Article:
Texas Matters: The battle over abortion hit a boiling point in Texas this week and it all started with a 13-hour filibuster attempt by Sen. Wendy Davis of Fort Worth, which was cut short, continued with Sen. Leticia Van De Putte of San Antonio challenging the Republican (male) dominance of the floor, which finally pushed the room into a frenzy with one ruckus crowd of supporters. This did not sit well with the governor.
Gov. Rick Perry had expected to address the National Right to Life convention in Dallas on Thursday with news of the passage of new abortion laws in Texas that would be some of the toughest and most restrictive in the nation.
Instead, Senator Wendy Davis succeeded in stalling with a filibuster on Tuesday night that helped prevent passage of Senate Bill 5, and Perry had to deliver a different speech.
KERA’s Shelly Kofler reports on what the governor had to say at the National Right to Life Convention in Dallas.
A Democratic star is born
Wendy Davis has become an overnight political sensation and there’s serious talk about her running for governor on the Democratic ticket in 2014.
On Tuesday, Davis filibustered SB5, a bill that would ban most abortions after 20 weeks in Texas and impose regulations that abortion providers say would shut down all but five clinics the state -- leaving none west of IH-35.
That bill did not pass due to the Davis filibuster and the reaction of the spectators in the Senate gallery and to top off the chaos, there are accusations of the Senate leadership playing fast and loose with the legislative time stamp to make it appear as if the abortion bills passed before the deadline.
Davis talks about that night, her possible plans to run for governor and how she prepared for the filibuster.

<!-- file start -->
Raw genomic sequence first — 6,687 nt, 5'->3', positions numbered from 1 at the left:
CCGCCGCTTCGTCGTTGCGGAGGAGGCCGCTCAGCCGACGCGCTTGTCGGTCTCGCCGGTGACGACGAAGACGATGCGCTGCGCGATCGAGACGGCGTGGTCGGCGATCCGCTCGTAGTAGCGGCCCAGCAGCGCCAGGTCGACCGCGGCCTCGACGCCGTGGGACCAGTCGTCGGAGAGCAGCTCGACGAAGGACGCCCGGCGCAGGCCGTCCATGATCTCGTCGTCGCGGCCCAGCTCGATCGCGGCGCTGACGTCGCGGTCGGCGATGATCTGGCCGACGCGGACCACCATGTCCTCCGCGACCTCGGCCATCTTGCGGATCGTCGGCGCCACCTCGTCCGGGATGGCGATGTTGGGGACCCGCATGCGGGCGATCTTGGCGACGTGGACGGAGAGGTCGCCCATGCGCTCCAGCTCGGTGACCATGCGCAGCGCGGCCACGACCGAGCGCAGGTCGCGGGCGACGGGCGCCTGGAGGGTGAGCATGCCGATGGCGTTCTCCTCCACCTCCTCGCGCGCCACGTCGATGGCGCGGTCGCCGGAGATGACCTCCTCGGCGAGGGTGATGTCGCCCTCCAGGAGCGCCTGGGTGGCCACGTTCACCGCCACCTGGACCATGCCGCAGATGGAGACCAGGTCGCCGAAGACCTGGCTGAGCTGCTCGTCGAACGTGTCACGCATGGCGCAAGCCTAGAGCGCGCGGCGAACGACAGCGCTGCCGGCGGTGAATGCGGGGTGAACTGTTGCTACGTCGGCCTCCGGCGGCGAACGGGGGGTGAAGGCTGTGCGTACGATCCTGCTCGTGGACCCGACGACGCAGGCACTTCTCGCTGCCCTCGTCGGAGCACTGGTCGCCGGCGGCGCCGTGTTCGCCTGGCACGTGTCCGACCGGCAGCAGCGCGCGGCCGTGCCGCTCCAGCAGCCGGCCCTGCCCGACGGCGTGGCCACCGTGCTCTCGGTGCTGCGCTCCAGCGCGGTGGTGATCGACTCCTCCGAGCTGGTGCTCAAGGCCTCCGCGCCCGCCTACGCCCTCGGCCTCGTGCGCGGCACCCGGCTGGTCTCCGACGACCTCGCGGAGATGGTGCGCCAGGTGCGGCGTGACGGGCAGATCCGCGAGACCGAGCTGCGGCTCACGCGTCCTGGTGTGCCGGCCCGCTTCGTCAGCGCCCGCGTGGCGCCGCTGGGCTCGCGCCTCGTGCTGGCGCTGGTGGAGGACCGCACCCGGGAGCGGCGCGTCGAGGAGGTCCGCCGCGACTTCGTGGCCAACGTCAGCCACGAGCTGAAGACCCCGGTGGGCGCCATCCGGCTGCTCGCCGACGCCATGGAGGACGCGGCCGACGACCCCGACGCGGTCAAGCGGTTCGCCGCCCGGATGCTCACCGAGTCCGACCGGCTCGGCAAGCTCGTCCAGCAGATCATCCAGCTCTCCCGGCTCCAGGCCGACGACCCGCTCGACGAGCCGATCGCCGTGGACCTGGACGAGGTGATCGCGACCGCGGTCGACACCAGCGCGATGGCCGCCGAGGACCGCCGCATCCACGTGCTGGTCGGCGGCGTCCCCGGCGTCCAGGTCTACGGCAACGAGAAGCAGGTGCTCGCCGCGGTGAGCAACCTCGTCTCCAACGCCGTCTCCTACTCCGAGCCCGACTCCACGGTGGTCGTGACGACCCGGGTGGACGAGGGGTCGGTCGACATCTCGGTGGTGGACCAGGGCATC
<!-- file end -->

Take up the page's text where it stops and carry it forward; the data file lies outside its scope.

"If you talk to people who have been around Texas politics for a long time they'll tell you that no filibuster in the history of the Texas Senate has ever been subject to such scrutiny. It has always been an honored tradition if someone can withstand the endurance test, our Senate body typically is one that defers to that and understands that it's a valued tradition, but what we saw on Tuesday in that Senate chamber was that the rules were completely run over.
"The idea somehow that a germaneness point of order could be upheld saying that talking about a sonogram bill that affected abortion access in the last legislative session as I was building the point that this bill added on top of that, the cumulative impact of that would be so detrimental to women. The fact that that was found to be somehow not germane to the conversation is absolutely absurd, and when the president of the chamber, Lt. Gov Dewhurst, made that ruling, I think everyone was shocked -- including some of the Republican observers who were on the floor that evening."
Van De Putte sparks a dramatic finish
Sen. Leticia Van de Putte, D-San Antonio, also played a major role in that filibuster. She was forced to directly leave her father’s burial to go to Austin and take a stand against the abortion bill.
Her comments are credited with sparking what’s being called "the people’s filibuster" -- a wild crowd reaction Tuesday night and early Wednesday morning that prevented the passage of new strict anti-abortion laws in Texas.
"Repeatedly, even though myself and other Democrats would hit their light...we were fast and we were ready, but we were not called upon and we were overlooked. Particularly, on many times, I kept trying to be called on and the people in the gallery heard my voice, the press box heard my voice, I knew I had pushed my button way before my Republican colleague Dan Patrick (Houston) because he sits right in front of me, and yet he was called upon. And in utter frustration, at about a quarter 'til midnight, when we thought that her filibuster would not be successful, I finally got screaming the attention of Senator (Robert) Duncan (R-Lubbock) who was at the dias at the time and that's when my frustration showed."
This is the point that Van De Putte said the words that have put an exclamation point on the whole event, words that have now been transmitted across the world with the help of social media.
"At what point must a female senator raise her hand or her voice to be recognized over her male colleagues in the room?"